Nor does it happen artificially or clunkily; it organically develops over the course of the episode. As Clara lies on her deathbed, there already appears to be a forceful connection between the two as he strokes her hair lovingly. Normally I would whip out the “oh come ons” but for some reason, the chemistry between these two make their expedited connection seem absolutely believable.
Before she dies (again) she whispers to him “Run, you clever boy… And remember”, the same last words she uttered before kicking-it in “Asylum of the Daleks”. This spurs The Doctor into his delightful old self and he excitedly begins his quest across time and space to find her. The Doctor’s exuberance is infectious in the episode’s last moment, easily tiding me over until the series returns in April.
- Surprisingly, I totally don’t mind the kissing between Clara and The Doctor. Generally, I think it’s better to have a more platonic relationship between The Doctor and his companions, although when Amy first met the Doctor, she overtly propositioned him, and the Rose/Doctor mutual love was one for the history books, so what do I know? Wouldn’t it be nice to see The Doctor initiate a kiss? The jury’s still out on this one. For now, I don’t mind if this pairing dips into romance territory, though I’ll admit I did have flashes to River (Alex Kingston) in my head (primarily because of The Doctor’s squirming). Is this cheating?
- I loved the numerous nods to other science-fiction/fantasy texts, including Men In Black’s memory wipe (i.e. the worm), the utterance of the Game of Thrones tagline “Winter is coming” (not once but twice), and of course, the nod to Moffat’s other brilliant series, Sherlock. (My heart quickened when the servant introduced ‘Sherlock Holmes’ hoping for a Cumberbatch cameo. Alas, it was not to be, but a great fake-out nonetheless).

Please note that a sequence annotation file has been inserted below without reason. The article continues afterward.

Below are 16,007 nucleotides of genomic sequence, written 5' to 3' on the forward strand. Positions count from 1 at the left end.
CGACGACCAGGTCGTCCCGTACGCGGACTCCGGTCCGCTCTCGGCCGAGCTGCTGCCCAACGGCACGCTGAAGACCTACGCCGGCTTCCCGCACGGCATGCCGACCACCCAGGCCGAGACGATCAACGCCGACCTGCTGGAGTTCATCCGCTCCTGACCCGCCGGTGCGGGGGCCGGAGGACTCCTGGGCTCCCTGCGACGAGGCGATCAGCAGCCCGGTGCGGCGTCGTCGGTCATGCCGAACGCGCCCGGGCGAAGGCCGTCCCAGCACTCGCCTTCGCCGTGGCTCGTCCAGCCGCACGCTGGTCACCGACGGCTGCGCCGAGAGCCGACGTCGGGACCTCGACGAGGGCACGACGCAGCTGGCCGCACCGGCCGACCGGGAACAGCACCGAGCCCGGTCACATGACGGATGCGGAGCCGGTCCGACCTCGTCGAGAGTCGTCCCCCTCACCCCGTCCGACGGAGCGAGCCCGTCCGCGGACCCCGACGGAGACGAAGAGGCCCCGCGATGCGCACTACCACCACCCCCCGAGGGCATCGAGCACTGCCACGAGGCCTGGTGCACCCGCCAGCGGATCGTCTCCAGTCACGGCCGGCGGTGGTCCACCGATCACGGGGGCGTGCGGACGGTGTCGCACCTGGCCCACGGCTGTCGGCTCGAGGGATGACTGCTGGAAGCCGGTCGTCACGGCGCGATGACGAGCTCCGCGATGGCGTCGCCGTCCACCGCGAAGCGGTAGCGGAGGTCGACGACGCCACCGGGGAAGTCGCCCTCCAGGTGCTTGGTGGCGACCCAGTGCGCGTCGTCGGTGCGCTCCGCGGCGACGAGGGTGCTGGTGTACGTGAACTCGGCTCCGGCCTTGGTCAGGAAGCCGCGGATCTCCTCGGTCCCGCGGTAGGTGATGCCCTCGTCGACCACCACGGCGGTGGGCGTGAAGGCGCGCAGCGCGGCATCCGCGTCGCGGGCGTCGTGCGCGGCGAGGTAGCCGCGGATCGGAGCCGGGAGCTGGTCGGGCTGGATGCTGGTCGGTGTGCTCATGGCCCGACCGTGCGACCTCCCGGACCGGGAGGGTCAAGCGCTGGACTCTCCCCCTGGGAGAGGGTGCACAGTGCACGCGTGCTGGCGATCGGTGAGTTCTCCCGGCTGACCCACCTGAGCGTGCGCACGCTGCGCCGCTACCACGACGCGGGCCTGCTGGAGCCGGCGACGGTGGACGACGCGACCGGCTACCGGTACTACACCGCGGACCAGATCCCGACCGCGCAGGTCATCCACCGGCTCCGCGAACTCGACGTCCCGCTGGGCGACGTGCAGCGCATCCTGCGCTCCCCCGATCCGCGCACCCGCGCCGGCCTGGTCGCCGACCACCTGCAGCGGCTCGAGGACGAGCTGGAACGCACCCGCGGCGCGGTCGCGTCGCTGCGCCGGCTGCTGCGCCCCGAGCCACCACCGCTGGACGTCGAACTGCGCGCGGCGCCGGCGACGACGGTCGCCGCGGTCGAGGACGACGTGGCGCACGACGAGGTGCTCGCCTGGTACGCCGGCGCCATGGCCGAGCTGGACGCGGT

- I still like the cheeky uses of “Doctor who?” throughout, but I feel that we’re just at the cusp of redundancy by now.
- I didn’t much care for the notion of “The Doctor & Friends”. It’s great that he’s got allies, but Madam Vastra, Jenny (Catrin Steward) and Strax (Dan Starkey) were merely utilitary characters to move the plot along rather than actually serving on The Doctor’s team. If the show is going to use these allies again, they need to be more integral to the proceedings.
- Although Strax’s function was minor, his comedic beats add a much-needed lightness to a rather dark episode (A woman trapped for hours in a pond because it froze over before dying a horrible death? Yikes! Merry Christmas, kiddies!)
- Equally hilarious is the whole bow-tie/mirror exchange between The Doctor and Clara. Anyone who can act that good in front of a mirror deserves some serious points for keeping a straight face.
- The “one-word” conversation is particularly well played by Coleman. A gamut of emotions is conveyed with that handful of words and gives us a clearer sense of who Clara is and why she deserves to become a companion.
What did you think viewers? Did you enjoy this Christmas Special? Did it hold up to the ones of season’s past? How do you like our new companion? Any theories on who or what Clara might be? Hit up the comments and let us know your thoughts.
Doctor Who returns to BBC America in April 2013.